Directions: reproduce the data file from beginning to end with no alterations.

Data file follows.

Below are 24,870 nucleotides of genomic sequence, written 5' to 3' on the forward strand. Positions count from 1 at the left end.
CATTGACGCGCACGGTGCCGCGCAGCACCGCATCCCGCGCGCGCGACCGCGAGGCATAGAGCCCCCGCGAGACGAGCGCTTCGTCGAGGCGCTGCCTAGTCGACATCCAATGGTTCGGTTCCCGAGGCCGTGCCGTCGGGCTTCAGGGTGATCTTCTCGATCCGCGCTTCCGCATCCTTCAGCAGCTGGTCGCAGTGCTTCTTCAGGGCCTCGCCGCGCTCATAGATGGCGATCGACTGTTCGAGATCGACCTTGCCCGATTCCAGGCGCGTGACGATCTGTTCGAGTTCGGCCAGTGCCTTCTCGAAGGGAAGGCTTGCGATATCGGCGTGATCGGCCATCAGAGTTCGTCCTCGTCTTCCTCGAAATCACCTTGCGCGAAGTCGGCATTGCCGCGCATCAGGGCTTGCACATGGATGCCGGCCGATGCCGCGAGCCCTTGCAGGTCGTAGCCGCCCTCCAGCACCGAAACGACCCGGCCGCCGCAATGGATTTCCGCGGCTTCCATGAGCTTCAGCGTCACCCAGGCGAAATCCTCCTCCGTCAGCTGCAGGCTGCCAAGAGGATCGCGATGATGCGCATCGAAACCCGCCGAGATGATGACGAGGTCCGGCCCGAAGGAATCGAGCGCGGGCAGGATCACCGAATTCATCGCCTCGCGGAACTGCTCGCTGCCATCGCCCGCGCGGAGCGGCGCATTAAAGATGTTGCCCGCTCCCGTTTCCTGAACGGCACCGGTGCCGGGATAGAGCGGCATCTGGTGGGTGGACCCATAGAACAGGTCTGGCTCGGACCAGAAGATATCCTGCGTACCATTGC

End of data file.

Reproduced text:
Below are 24,870 nucleotides of genomic sequence, written 5' to 3' on the forward strand. Positions count from 1 at the left end.
CATTGACGCGCACGGTGCCGCGCAGCACCGCATCCCGCGCGCGCGACCGCGAGGCATAGAGCCCCCGCGAGACGAGCGCTTCGTCGAGGCGCTGCCTAGTCGACATCCAATGGTTCGGTTCCCGAGGCCGTGCCGTCGGGCTTCAGGGTGATCTTCTCGATCCGCGCTTCCGCATCCTTCAGCAGCTGGTCGCAGTGCTTCTTCAGGGCCTCGCCGCGCTCATAGATGGCGATCGACTGTTCGAGATCGACCTTGCCCGATTCCAGGCGCGTGACGATCTGTTCGAGTTCGGCCAGTGCCTTCTCGAAGGGAAGGCTTGCGATATCGGCGTGATCGGCCATCAGAGTTCGTCCTCGTCTTCCTCGAAATCACCTTGCGCGAAGTCGGCATTGCCGCGCATCAGGGCTTGCACATGGATGCCGGCCGATGCCGCGAGCCCTTGCAGGTCGTAGCCGCCCTCCAGCACCGAAACGACCCGGCCGCCGCAATGGATTTCCGCGGCTTCCATGAGCTTCAGCGTCACCCAGGCGAAATCCTCCTCCGTCAGCTGCAGGCTGCCAAGAGGATCGCGATGATGCGCATCGAAACCCGCCGAGATGATGACGAGGTCCGGCCCGAAGGAATCGAGCGCGGGCAGGATCACCGAATTCATCGCCTCGCGGAACTGCTCGCTGCCATCGCCCGCGCGGAGCGGCGCATTAAAGATGTTGCCCGCTCCCGTTTCCTGAACGGCACCGGTGCCGGGATAGAGCGGCATCTGGTGGGTGGACCCATAGAACAGGTCTGGCTCGGACCAGAAGATATCCTGCGTACCATTGC